Of Tony and Mick’s on-air pairing, Andy says “It really was ‘the odd couple’ and an amazingly different approach, but it worked so well.”

“I’ve never seen radio presenters work so hard in all my life. They were truly masters at what they did.”

The Martin Molloy magic famously happened not in the actual offices of 180 St Kilda Road, but in a demountable shed.

A 30 tonne industrial crane was hired to haul the shed several storeys high and deposit it on the famous Fox rooftop.

March remembers one particularly strange executive meeting in the Martin Molloy shed.

“Tony and Mick made Peter Harvie and I sit on tiny children’s chairs.”

“Here we were, two grown men in suits, sitting on chairs made for three year olds.”

Molloy says that meeting of the high-powered Austereo execs in the ‘toddler chairs’ was one of the great highlights of his time working on the show.

“Me and Tony I raced down to a children’s shop and bought tiny furniture, set it up in the shed, and made them sit on little chairs, which made us laugh enormously, because it’s amazing how the power drains out of a man when he’s sitting on a toddler’s chair.”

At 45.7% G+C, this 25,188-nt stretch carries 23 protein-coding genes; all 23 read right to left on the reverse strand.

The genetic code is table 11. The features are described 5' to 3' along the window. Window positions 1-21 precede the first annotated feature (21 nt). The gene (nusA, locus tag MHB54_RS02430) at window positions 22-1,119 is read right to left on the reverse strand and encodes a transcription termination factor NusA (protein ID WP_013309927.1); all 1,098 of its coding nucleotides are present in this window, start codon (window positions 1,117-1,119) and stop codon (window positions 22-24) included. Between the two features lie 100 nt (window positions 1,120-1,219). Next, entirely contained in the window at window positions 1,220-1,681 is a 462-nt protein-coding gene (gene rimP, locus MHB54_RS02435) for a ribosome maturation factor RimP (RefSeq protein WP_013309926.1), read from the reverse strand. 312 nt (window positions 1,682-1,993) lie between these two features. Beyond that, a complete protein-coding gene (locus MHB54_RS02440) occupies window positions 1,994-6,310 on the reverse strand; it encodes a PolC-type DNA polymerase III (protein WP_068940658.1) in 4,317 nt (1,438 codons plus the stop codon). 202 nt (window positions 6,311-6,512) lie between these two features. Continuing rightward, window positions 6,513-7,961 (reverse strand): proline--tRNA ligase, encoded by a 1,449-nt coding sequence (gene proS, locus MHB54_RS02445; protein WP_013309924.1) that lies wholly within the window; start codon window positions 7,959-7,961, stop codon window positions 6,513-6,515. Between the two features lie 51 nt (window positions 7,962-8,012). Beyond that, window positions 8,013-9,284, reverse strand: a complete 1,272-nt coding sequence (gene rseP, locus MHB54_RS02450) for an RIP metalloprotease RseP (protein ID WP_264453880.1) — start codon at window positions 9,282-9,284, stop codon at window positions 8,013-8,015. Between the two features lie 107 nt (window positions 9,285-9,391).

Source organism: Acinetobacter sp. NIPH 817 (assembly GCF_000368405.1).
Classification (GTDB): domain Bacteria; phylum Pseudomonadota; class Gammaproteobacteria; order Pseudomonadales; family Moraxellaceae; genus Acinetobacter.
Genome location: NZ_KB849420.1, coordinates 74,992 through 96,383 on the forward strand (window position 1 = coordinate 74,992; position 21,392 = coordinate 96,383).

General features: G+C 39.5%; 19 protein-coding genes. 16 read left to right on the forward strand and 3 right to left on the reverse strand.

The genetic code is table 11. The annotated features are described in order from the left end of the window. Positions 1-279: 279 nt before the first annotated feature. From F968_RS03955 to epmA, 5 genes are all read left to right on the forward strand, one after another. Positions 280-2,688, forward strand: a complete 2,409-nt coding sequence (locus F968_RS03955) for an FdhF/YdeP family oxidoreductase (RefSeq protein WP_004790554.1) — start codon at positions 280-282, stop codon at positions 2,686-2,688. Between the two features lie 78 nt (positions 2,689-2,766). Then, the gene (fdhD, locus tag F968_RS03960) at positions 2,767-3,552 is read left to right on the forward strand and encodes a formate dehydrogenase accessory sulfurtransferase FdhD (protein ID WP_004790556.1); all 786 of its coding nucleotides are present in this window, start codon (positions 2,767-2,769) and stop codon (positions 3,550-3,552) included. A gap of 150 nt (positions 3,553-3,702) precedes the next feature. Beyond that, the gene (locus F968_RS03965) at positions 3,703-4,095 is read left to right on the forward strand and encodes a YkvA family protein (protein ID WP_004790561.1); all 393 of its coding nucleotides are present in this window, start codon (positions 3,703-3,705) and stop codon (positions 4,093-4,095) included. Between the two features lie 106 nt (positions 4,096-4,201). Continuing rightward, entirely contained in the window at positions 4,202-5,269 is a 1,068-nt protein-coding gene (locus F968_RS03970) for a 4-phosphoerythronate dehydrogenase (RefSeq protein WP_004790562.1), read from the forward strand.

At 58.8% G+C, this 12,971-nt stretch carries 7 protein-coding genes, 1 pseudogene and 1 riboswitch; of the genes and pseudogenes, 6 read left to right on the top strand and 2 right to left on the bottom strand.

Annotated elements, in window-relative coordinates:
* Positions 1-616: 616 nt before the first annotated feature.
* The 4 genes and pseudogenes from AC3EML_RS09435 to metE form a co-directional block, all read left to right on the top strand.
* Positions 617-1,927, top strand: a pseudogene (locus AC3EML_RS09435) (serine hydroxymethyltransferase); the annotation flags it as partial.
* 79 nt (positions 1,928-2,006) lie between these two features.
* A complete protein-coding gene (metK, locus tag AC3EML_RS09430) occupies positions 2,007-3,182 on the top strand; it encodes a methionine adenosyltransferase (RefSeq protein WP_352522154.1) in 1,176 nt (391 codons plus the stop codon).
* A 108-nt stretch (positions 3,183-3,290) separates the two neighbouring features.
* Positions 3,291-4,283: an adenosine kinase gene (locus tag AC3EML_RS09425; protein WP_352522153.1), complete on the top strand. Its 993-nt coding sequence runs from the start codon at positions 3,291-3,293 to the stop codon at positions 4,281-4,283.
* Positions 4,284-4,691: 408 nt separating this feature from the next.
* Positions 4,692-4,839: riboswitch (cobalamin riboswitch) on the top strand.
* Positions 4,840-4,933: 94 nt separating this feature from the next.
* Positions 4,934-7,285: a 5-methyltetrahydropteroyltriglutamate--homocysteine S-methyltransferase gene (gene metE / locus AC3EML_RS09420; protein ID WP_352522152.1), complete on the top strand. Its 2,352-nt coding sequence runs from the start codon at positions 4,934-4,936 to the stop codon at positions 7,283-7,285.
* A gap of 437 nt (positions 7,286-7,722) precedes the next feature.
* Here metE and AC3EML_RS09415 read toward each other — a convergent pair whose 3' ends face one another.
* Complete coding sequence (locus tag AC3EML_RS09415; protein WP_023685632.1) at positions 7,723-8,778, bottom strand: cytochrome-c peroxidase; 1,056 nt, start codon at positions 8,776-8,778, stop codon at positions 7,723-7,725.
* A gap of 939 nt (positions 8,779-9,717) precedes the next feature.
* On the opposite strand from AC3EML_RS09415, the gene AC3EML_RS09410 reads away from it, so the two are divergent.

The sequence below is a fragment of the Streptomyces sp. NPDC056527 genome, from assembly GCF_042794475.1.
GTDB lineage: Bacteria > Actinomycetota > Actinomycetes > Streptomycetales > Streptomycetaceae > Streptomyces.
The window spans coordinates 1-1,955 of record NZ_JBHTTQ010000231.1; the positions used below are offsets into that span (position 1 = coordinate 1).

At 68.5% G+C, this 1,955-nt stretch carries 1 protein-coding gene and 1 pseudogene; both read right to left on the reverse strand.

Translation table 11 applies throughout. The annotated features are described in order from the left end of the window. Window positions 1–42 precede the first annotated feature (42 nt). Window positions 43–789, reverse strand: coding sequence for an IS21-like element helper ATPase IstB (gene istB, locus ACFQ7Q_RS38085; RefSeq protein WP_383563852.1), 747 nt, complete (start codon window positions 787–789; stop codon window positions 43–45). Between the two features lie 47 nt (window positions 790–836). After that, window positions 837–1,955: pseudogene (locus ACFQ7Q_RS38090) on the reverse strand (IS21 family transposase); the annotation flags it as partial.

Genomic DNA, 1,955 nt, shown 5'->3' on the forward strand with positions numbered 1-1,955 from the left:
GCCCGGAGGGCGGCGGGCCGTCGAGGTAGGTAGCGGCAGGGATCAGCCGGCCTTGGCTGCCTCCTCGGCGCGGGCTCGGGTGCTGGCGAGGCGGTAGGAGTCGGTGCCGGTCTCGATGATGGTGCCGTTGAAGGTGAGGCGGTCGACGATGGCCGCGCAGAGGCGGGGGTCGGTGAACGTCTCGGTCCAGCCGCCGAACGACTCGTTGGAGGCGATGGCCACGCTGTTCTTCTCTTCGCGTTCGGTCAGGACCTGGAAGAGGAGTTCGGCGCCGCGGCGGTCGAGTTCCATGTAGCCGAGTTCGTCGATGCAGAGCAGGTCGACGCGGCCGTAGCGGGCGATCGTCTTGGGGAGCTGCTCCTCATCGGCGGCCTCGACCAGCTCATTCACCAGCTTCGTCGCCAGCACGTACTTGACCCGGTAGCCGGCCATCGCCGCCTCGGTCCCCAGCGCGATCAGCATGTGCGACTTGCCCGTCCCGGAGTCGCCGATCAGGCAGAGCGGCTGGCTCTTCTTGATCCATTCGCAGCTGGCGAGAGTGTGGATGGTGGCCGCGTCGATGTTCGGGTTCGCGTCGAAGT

Martin Molloy would pave the way for another radio powerhouse in Hamish & Andy.

But in many ways, the two shows were like chalk and cheese.

“People love to compare us to Hamish & Andy,” says Martin. “But our show was a lot weirder than that, mostly consisting of written comedy segments, with very little stuff from our real lives.”

“We never talked about our home lives or relationships – unthinkable now – and I wasn’t even using my normal voice, as I was still half stuck in my old ‘Fat Man’ persona from the breakfast show.”

Martin says the show was also very political, something that would be discouraged now for fear of alienating half the audience.

“That said, it could hardly be considered highbrow, as one listen to The Brown Album or Poop Chute will confirm.”

For former Triple M newsreader Catherine Garrett, being the voice of Mrs Wedgie on The Brown Album remains a source of great career pride.

Garrett says “It was always a very Wedgie Christmas when I was called into the recording booth to voice some cracker lines as the fabulous Mrs Wedgie alongside Tony and Mick.”

“They were lovely to talk to, whether recording or just chatting, and generous with their radio advice whenever I asked.”

“To watch them at work and their incredible skill was a joy.”

But Martin makes no bones about the fact it was bloody hard yards.

Tony and Mick would start writing at 10 in the morning and still be working at midnight. The creative process was split 50/50 between them, due to the sheer volume of writing involved.